Can the Big Ten Ever Get Back in National Title Hunt?

There’s little doubt that the SEC has ruled college football over the past decade. The conference has won the past six national championships.  They’ve also won seven of the last 10 titles including LSU’s split national championship with USC following the 2003 season.

During that same stretch, the Pac-10 picked up two titles thanks to USC while Ohio State and Texas claimed one apiece for the Big Ten and Big 12.

If you want to broaden the spectrum and go back another 10 years, it evens out some, but the SEC still had more titles than any other league – three – followed by the old Big Eight and new Big 12 with two apiece from 1992 to 2001.  The Big Ten also claimed at title after Michigan split the 1997 national title with Nebraska.

Prior to that, you have to go all the way back to 1968 to find a national title winner from the Big Ten, but let’s keep it to the recent past which I’m calling the last 20 years.  SEC 10, Big Ten 2.

Can the Big Ten ever get back in the title hunt, or is simply making it to the Rose Bowl going to be enough to keep everyone happy?

It shouldn’t come as any huge surprise, but count Ohio State’s Urban Meyer as one who thinks things will change.

Meyer told ESPN’s Big Ten blogger, Adam Rittenberg, this week, “It’s better than people give it credit for (in reference to the Big Ten). “Next year, we have road games at Michigan State, Penn State, Wisconsin. That’s major league football. The SEC is a little bit above everyone else right now, but I think the Big Ten is going to start heading in that direction.”

What do you think?  I’d say he could be onto something, but then again, what else he is going to say?

While these things tend to be cyclical to a point, getting to or reaching the level of the SEC isn’t going to be an easy chore.  It’s no secret the bulk of the best high school players are in the south and since recruiting is often times nothing more than a numbers game, it stands to reason the SEC isn’t going to take a step back anytime soon.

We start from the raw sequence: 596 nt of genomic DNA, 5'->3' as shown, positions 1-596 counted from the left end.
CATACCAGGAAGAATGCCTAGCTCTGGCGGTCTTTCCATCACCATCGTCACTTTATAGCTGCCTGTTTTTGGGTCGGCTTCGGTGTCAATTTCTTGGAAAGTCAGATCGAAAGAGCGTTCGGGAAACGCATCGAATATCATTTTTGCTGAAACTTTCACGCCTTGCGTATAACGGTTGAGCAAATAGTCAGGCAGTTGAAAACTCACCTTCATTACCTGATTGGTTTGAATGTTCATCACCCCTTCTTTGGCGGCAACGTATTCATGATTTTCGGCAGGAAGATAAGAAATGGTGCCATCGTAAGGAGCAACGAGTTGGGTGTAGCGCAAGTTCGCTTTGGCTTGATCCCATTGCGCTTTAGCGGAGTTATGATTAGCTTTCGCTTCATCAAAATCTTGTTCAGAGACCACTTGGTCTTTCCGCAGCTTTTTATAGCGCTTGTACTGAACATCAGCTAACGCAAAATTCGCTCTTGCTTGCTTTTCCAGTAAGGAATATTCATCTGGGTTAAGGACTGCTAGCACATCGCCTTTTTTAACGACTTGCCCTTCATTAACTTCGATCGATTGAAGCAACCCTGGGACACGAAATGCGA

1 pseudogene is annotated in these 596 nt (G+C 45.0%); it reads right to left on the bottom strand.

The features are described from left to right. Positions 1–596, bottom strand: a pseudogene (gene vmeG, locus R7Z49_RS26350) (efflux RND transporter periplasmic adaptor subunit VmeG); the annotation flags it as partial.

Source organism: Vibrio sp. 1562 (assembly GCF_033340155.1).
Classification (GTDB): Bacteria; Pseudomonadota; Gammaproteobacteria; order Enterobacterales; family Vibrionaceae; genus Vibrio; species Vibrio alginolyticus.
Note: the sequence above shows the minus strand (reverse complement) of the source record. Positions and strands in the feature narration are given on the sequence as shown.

But that doesn’t necessarily mean the Big Ten can’t get better.  If nothing else, Meyer’s arrival should do wonders for the overall perception of the league in the long term  (assuming he sticks around for a while) which is half the battle right there.  The Big Ten’s reputation as a strong football league hasn’t exactly been at an all-time high lately. Whether that improved perception results in any national titles, however, is the million dollar question.

The Big Ten should also benefit from the improving depth of the entire conference which is something that has been lacking more than some people would like to admit.

Michigan is coming off a BCS bowl win and they continue to recruit like mad men under Brady Hoke.  The Buckeyes won’t be easy to beat under Meyer, especially once they move beyond their one season postseason ban.  Michigan State and Wisconsin have been on the cusp the last several years.  Nebraska can’t ever be counted out of the picture, either.  Who knows what to make of Penn State after everything they’ve been through.

It will still be an uphill battle to catch the country’s best football conference and it isn’t something that’s going to happen overnight.  Let’s face it, if you win the SEC title game, there’s a strong chance you’re going to be playing for it all which is another point Meyer hinted at during his interview.

“If you start throwing that term around (national titles) and you lose Game 2 or Game 4, then you lose your sting,” he said. “Our job is to compete for a Big Ten championship every year. In the SEC, it was, ‘We have to get to Atlanta.’ That was our slogan. And if we get to Atlanta and win that game, there’s a great chance you’re playing for the whole thing.

“We’re talking about winning the Big Ten championship.”

Right now, what does winning a Big Ten title mean?  It means you get in line and wait to see how everyone else in the country did.  What’s the record of the top two teams in the SEC?  What’s the record of the Big 12 champion?  How did USC and Oregon fare?  If all the pieces fall into place, then maybe the Big Ten gets its chance.

One way or another, that has to change.  Winning the Big Ten needs to mean you’re likely going to be one of the top two teams in the BCS when the regular season is complete.

Can it happen?  Of course it can.  Will it happen?  Probably, maybe, OK, I don’t know.

Meyer being at Ohio State obviously helps.  It will keep the Big Ten in the forefront of a lot of people’s minds which is a start.  But recruiting and winning football games is the only thing that will keep the conference there in the long run.

It can happen, but everyone needs to do their part.  It starts at the top with the conference and school administrators and needs to trickle all the way down to the players sitting on the end of the bench.  A mindset needs to change or nothing else will.

Finishing second, third, or fourth place simply shouldn’t be good enough anymore.

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